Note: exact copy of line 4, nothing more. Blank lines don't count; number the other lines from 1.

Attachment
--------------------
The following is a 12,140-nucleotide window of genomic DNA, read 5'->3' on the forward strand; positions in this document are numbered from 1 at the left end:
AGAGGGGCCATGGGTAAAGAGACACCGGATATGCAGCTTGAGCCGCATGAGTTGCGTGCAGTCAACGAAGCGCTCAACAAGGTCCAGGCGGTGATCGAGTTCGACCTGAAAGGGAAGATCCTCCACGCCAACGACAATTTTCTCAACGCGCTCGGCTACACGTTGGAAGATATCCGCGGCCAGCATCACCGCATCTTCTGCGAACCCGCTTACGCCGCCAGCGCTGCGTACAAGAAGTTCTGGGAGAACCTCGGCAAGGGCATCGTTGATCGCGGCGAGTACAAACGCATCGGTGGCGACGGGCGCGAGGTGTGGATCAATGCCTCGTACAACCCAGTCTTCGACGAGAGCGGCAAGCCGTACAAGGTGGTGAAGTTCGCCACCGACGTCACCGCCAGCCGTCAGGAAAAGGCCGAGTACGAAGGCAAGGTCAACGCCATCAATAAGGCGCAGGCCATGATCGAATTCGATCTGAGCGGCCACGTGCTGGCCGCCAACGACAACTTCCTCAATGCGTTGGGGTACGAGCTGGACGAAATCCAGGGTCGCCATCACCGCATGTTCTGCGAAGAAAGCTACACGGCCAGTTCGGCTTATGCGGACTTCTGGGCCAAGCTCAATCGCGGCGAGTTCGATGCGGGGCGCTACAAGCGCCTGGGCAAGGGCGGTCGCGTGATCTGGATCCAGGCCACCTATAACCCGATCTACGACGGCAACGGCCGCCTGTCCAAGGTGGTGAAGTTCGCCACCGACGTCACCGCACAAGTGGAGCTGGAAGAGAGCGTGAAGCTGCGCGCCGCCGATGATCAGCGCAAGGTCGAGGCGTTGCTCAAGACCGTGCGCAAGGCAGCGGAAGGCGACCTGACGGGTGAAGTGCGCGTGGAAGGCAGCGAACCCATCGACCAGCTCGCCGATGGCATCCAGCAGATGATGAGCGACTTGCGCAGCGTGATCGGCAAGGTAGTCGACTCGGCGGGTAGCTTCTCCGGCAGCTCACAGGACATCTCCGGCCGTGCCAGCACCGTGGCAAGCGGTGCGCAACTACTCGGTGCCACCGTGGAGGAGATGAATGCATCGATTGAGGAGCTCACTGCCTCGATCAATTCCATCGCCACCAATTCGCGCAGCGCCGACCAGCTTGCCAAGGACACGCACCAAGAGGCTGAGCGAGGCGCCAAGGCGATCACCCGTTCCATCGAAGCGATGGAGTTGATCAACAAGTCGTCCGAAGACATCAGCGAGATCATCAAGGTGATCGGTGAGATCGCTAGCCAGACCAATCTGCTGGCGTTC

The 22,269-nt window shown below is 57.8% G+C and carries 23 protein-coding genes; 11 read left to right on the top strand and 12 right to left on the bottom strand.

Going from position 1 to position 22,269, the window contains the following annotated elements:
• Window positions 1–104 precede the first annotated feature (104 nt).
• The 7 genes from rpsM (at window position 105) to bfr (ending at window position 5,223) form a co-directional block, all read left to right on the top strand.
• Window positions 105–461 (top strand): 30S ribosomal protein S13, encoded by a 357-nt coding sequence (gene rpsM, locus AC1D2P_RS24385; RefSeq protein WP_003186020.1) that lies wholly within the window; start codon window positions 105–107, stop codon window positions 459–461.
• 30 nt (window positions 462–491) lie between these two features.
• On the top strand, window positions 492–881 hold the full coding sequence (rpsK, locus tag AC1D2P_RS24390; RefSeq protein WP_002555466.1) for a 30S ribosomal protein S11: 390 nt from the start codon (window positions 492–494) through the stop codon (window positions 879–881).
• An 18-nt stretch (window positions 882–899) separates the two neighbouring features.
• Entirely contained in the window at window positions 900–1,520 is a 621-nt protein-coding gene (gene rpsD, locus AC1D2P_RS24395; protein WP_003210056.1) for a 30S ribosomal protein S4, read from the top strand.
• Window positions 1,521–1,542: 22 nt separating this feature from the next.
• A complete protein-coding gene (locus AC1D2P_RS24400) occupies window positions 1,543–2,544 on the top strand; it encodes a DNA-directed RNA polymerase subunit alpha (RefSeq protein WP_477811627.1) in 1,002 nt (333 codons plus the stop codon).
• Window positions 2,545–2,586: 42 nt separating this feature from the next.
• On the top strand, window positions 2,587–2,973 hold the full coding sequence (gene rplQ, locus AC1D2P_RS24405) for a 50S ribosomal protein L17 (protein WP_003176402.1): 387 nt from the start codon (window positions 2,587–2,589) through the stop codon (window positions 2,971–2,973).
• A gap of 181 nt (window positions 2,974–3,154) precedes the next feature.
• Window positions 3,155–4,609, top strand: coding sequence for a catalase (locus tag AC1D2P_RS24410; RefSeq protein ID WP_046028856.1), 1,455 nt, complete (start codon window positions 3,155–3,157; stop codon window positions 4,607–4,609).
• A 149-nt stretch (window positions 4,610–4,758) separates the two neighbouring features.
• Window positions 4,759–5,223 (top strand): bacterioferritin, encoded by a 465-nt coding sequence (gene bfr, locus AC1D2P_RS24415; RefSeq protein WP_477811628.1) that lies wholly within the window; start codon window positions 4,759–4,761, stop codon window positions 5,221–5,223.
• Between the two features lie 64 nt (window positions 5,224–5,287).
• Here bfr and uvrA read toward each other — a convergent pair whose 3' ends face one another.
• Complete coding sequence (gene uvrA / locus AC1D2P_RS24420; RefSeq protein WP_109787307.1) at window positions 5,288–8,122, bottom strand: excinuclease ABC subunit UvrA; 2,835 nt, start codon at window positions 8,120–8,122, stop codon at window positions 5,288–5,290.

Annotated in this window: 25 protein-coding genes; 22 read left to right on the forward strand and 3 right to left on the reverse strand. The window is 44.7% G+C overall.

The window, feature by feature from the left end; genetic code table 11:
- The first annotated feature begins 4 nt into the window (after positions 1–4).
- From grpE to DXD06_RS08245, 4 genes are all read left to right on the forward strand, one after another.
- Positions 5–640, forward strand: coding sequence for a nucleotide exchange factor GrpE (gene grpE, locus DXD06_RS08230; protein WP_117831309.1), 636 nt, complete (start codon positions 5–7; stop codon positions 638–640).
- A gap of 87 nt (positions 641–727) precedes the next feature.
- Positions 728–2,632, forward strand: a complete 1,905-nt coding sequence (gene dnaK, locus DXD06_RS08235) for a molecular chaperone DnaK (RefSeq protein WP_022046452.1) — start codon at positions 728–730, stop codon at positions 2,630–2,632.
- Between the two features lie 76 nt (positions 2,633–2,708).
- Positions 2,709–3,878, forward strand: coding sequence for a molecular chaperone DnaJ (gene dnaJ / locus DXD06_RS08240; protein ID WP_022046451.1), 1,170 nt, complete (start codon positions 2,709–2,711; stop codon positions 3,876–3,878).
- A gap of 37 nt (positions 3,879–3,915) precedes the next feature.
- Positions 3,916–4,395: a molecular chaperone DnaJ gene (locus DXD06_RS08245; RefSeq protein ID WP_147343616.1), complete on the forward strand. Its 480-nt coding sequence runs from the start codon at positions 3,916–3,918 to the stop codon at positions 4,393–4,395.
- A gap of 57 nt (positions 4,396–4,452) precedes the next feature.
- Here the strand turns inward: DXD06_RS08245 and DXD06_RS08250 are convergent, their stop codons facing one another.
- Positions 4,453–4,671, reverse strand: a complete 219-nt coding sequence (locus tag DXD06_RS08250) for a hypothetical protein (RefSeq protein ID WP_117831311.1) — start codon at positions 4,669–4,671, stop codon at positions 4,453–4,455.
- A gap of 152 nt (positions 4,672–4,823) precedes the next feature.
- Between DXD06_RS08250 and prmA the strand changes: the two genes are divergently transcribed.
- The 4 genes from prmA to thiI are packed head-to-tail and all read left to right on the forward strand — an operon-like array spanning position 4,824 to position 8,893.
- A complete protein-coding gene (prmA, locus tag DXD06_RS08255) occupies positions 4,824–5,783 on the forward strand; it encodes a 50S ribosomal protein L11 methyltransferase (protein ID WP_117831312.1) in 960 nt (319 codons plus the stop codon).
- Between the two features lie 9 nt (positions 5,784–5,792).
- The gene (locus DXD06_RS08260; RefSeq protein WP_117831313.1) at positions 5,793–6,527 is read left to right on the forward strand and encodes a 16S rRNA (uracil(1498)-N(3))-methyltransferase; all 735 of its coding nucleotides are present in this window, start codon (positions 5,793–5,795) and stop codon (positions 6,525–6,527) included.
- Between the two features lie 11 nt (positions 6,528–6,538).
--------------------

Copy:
Going from position 1 to position 22,269, the window contains the following annotated elements: